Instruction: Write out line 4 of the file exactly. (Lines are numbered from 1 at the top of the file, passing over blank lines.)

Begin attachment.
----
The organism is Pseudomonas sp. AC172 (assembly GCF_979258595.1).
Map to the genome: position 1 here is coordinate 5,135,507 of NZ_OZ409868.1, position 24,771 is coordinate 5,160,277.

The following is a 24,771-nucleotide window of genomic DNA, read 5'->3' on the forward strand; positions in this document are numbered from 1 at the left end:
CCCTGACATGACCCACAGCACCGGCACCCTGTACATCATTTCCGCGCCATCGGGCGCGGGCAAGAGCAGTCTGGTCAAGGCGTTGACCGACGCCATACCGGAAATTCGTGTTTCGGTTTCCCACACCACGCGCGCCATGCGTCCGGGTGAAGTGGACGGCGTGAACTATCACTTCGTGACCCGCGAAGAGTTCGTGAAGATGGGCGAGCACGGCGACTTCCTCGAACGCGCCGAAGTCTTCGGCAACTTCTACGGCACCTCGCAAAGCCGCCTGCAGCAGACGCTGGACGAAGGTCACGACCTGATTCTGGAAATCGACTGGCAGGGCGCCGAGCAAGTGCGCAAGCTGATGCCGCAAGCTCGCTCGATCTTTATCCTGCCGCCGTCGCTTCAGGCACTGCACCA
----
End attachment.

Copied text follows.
CCCTGACATGACCCACAGCACCGGCACCCTGTACATCATTTCCGCGCCATCGGGCGCGGGCAAGAGCAGTCTGGTCAAGGCGTTGACCGACGCCATACCGGAAATTCGTGTTTCGGTTTCCCACACCACGCGCGCCATGCGTCCGGGTGAAGTGGACGGCGTGAACTATCACTTCGTGACCCGCGAAGAGTTCGTGAAGATGGGCGAGCACGGCGACTTCCTCGAACGCGCCGAAGTCTTCGGCAACTTCTACGGCACCTCGCAAAGCCGCCTGCAGCAGACGCTGGACGAAGGTCACGACCTGATTCTGGAAATCGACTGGCAGGGCGCCGAGCAAGTGCGCAAGCTGATGCCGCAAGCTCGCTCGATCTTTATCCTGCCGCCGTCGCTTCAGGCACTGCACCA